This page offers an biographies and references for a selection of notable lesbian and bisexual women poets publishing today.
Paula Gunn Allen – 1939 – 2008
Paula, a novelist and poet, was born to Laguna-Sioux-Lebanese parents in New Mexico. She is an activist for Native American and women’s rights, and her political concerns transmit strongly through her poetry. Her work addresses the oppression of women in general and lesbians in particular. Paula has taught English and Native American Studies at many prominent universities, and is currently a professor of Native American Studies at University of California at Berkeley.
Becky Birtha – b. 1948
Becky defines herself as a black lesbian feminist Quaker from a middle-class background. She grew up primarily in Philadelphia, where she produced two collections of short stories and The Forbidden Poems (1991), a collection of her poetry. Her work has appeared in many anthologies. In 1985 she was awarded an Individual Fellowship in Literature from the Pennsylvania Council for the Arts, and in 1988 she received a Creative Writing Fellowship in literature from the National Endowment of the Arts. She teaches English and creative writing at Bryn Mawr and Haverford College.
Elizabeth Bishop – 1911-1979
Elizabeth Bishop was known for her mastery of poetic form and her attention to descriptive details. She befriended poet Marianne Moore while at Vassar and considered her a mentor. In 1951, she won a Lucy Martin Donelly Travelling Fellowship from Bryn Mawr College (on Moore’s recommendation) and she used this to travel to Brazil. While in Brazil, she met Lota de Macedo Soares, the woman she was to stayed with for sixteen years. While with Lota, she produced a great deal of work, including A Cold Spring, a collection that contained a number of lesbian love poems.
Elizabeth was honored with many awards. Her Complete Poems won the National Book Award in 1970, and Geography III won the National Book Critics Circle Award in 1977. Elizabeth was the first woman to win the prestigious Books Abroad/Neustad Interational Prize for Literature. She taught at Harvard, University of Washington, and New York University.
She had strong feelings against anything that divided art by gender and refused to appear in all-women anthologies. Because of this, if you’re looking for her work, you’ll have the most luck searching out collections containing only her poetry, rather than looking in lesbian poetry collections.
Olga Broumas – b. 1949
Olga, a native of Greece, began her poetic career by winning the Yale series of Younger Poets award in 1977 for Beginning with O. Stanely Kunitz, judge for the 1977 award, described her work as “of letting go, of wild avowals, unabashed eroticism: at teh same time it is a work of integral imagination, steep in the light of Greek myth that is part of the poet’s heritage and imbued with an intuitive sense of dramatic conflicts and resolutions, high style, and musical form.” In 1978 she was awarded a grant from the National Endowment of the Arts. Her books include Soie Sauvage, Perpetua, and two books with T. Begley: Sappho’s Gymnasium and Helen Groves. Olga has taught at many colleges and universities; currently she is the poet-in-residence at Brandeis University.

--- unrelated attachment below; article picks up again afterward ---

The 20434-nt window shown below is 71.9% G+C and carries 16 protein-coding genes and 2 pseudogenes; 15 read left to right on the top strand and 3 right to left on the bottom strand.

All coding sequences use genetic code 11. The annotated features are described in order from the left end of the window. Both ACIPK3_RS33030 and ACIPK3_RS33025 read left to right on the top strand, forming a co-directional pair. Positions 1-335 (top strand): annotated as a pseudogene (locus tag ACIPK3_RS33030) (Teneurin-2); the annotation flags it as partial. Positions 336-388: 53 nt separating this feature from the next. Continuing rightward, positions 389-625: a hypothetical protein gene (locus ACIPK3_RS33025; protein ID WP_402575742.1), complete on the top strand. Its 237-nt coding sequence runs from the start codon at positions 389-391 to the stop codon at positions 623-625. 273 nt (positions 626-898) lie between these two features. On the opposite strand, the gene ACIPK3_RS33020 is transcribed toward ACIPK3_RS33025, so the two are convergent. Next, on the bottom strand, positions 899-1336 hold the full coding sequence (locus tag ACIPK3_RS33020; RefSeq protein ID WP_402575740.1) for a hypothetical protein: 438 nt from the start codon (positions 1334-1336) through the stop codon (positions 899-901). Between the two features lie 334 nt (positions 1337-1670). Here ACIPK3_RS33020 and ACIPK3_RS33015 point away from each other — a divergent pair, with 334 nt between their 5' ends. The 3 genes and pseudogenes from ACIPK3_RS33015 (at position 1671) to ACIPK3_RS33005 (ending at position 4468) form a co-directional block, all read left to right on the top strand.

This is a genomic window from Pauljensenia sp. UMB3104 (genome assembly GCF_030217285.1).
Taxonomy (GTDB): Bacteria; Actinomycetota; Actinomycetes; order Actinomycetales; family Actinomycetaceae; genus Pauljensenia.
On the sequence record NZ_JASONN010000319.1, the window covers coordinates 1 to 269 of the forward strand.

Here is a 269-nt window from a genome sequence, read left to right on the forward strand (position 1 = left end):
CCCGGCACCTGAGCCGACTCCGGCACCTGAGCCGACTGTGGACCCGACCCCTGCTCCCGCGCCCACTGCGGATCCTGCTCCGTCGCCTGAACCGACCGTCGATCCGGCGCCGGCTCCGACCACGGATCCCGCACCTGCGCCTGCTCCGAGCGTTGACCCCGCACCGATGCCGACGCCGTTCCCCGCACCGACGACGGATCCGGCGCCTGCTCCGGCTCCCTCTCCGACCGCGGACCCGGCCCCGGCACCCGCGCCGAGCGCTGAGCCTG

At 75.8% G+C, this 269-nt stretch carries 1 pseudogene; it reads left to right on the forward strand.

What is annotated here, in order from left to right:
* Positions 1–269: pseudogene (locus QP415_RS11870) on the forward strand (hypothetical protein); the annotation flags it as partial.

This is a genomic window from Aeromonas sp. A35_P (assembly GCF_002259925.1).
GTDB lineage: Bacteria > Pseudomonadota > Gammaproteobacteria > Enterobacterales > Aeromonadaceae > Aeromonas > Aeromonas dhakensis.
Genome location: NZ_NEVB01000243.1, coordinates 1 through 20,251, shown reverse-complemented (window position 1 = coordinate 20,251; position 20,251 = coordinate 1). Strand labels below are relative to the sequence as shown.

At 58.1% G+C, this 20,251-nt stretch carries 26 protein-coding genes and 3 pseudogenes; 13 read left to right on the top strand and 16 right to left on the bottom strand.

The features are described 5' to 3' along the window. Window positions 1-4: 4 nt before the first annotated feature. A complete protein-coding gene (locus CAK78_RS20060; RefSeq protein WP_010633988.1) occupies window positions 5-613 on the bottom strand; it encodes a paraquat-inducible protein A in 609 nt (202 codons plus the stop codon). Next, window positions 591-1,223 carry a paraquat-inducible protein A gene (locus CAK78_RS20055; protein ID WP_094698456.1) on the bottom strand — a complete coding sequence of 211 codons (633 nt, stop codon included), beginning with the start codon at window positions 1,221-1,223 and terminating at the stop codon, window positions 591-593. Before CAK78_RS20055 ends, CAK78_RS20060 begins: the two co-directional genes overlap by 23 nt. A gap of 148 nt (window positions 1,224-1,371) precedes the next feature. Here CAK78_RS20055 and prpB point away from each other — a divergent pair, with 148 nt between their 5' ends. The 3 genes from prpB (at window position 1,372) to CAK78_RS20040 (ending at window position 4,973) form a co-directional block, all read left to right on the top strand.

Chrystos – b. 1946
Born off-reservation to a Menominee father and a Lithuanian/Alsace-Lorraine mother, Chrystos is a poet and a activist heavily involved supporting Native Rights and prisoners’ causes. She is self-educated as a writer and artist. Her work forthrightedly speaks on her experiences and concerns as a Native American lesbian; her work is both political and erotic. Her poetry collections include Not Vanishing, Dream On, In Her I Am, Fugutive Colors, and Fire Power. Among her many awards and honors, Chrystos received a grant from the National Endowment of the Arts in 1990, a Lannan Foundation Fellowship for poetry in 1991, and the Sappho Award from the Aestrea Foundation in 1995.
Cheryl Clarke – b. 1947
Cheryl Clarke, an African-American lesbian-feminist poet, is the directory of the Office of Diverse Community Affairs and Lesbian-Gay Concerns, Rutgers University. She has published four books of poetry: Narratives: Poems in the Tradition of Black Women, Living as a Lesbian, Humid Pitch, and experimental love (a Lambda literary award finalist).
Clare Coss – b. 1935
Clare is a playwright, poet, and psychotherapist. She is the editor of the recently published poetic anthology The Arc of Love.